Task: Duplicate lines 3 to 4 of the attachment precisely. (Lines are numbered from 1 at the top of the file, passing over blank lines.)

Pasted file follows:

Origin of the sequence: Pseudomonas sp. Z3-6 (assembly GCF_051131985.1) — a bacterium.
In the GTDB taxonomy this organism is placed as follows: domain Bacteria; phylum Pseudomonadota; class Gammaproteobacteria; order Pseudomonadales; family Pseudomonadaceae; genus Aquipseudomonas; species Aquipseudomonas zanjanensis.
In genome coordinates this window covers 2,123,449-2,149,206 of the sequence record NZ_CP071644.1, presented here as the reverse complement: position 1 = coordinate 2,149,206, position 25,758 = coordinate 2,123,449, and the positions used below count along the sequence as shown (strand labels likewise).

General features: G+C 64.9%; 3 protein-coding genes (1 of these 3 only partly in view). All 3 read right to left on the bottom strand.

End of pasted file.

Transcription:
In genome coordinates this window covers 2,123,449-2,149,206 of the sequence record NZ_CP071644.1, presented here as the reverse complement: position 1 = coordinate 2,149,206, position 25,758 = coordinate 2,123,449, and the positions used below count along the sequence as shown (strand labels likewise).

General features: G+C 64.9%; 3 protein-coding genes (1 of these 3 only partly in view). All 3 read right to left on the bottom strand.